After reading Patrick Goldstein's Los Angeles Times piece Five Years Later: Pop Culture of Denial, I started to wonder what was the right reaction for the entertainment world to the September 11th attacks?
Of course, there's many answers to that question, including no answer at all. Goldstein chides all facets of the entertainment nexus for dropping the ball about this but are they really to blame? How much time lapsed before the arts reacted in full to say the Civil War or the Pearl Harbor attacks? With the former, since many of the types of media we know today weren't around, it's harder to chide artists then though there were definitely songs being written and sung then. Gone with the Wind and other epics would come later. Ditto for Pearl Harbor in terms of film tributes to December 7th.
Also in the L.A. Times is Christopher Hawthorne's Unseemly Memorials which examines the long, pained processes around building Sept 11th memorials. He suggests that Maya Lin's minimalist Vietnam War memorial would be a good model so to speak and also has this illuminating thought about how movies like Flight 93 and World Trade Center should also serve the same purpose: "... they offer a reminder of how much the public craves narrative — basic, heartfelt storytelling — when it comes to remembering even the most tragic events." That's a nice sentiment but I'm even more inclined to believe author Robert Jay Lipton (quoted in a fine Washington Post article) who's studied mass tragedy elsewhere: "I don't think people ever come to anything like a unified position about a memorial... There's a certain sense in which no memorial can ever capture the depth of pain that people experience."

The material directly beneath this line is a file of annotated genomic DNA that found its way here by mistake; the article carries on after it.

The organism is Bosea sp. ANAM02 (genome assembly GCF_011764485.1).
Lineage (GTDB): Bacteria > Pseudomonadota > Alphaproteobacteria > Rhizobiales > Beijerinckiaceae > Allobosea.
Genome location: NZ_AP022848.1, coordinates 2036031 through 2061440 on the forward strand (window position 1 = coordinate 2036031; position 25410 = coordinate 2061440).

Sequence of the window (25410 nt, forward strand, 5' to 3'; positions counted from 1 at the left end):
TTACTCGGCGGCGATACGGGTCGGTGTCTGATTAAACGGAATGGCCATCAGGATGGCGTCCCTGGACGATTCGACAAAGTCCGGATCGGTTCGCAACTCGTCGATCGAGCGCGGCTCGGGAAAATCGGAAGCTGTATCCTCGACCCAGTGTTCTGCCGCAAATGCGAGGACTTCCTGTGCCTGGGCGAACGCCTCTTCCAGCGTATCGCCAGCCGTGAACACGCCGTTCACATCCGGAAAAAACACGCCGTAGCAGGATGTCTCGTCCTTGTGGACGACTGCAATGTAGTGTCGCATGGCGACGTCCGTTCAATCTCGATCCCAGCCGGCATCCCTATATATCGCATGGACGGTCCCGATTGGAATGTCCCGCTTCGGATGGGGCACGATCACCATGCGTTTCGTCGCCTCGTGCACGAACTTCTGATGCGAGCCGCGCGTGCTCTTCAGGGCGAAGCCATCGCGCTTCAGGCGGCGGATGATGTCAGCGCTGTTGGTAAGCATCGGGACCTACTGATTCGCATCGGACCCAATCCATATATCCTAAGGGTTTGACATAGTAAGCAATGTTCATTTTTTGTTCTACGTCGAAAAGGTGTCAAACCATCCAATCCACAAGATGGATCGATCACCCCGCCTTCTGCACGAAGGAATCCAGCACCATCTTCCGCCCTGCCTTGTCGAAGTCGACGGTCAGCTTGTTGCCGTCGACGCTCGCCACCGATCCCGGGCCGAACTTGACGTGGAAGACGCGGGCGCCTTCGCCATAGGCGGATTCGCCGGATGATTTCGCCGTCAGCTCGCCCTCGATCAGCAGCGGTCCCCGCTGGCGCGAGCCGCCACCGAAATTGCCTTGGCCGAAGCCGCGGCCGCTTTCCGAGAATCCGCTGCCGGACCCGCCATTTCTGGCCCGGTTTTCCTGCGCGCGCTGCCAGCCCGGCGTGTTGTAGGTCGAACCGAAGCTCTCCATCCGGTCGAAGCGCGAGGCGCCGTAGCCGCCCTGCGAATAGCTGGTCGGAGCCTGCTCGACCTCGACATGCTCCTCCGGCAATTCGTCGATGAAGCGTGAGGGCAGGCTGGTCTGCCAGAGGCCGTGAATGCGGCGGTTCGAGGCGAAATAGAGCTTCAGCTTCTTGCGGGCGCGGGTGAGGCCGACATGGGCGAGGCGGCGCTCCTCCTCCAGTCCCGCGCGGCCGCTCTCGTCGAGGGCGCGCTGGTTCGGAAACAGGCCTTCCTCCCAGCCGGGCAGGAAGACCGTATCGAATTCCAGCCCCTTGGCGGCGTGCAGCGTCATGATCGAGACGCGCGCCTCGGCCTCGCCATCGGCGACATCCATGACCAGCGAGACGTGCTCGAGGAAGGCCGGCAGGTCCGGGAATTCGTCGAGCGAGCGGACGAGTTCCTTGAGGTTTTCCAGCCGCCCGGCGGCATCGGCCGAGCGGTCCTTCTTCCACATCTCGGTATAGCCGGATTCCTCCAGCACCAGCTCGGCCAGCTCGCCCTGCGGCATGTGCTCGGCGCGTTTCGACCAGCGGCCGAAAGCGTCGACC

I understood that after watching on the news about endless heart-wrenching footage of various memorial services being held around New York. It was tough to watch and relive this: I live in NYC and I was around here when it happened.
Maybe then realizing it or not realizing how it would also commemorate that day, I went out this September 11th to a benefit show for the Democracy Now program. Along with Suheir Hammad's impassioned poetry and Dar Williams' touching songs and a few sage words of perspective from victims of terrorism in Africa, there was Charlie Haden Liberation Music Orchestra (in a taped interview before the show, the legendary jazz bassist spoke of how grateful he was to work with such gifted musicians). While he usually favors re-arranging folk songs and revolutionary music, one selection he favored us with was "Amazing Grace." While it seems like an obvious selection, its tone was both somber and defiant, even joyful at times when Haden took a bass solo or when Curtis Fowlkes (also of the Jazz Passengers) took a trombone solo.
The power of the famous gospel warhorse could then not only take up the lingering sentiment of September 11th but also of the lingering tragedy of New Orleans. It was that moving and it was all I could do not to loose it as I listened. At last, I found, heard and experienced something that was the right reaction- mournful but also determined and defiant. As subsequent speakers talked of the need for peace now, Haden arrangement also neatly made the point that facing and struggling to overcome tragedy in both a personal and public way was what was needed most of all.
The best article I've seen regarding 9-11 and the arts' reaction to it is Mary Carole McCauley's Drawing light from concrete and smoke. It's a very moving and wise piece of writing that gives a lot of perspective and has a lot of heart.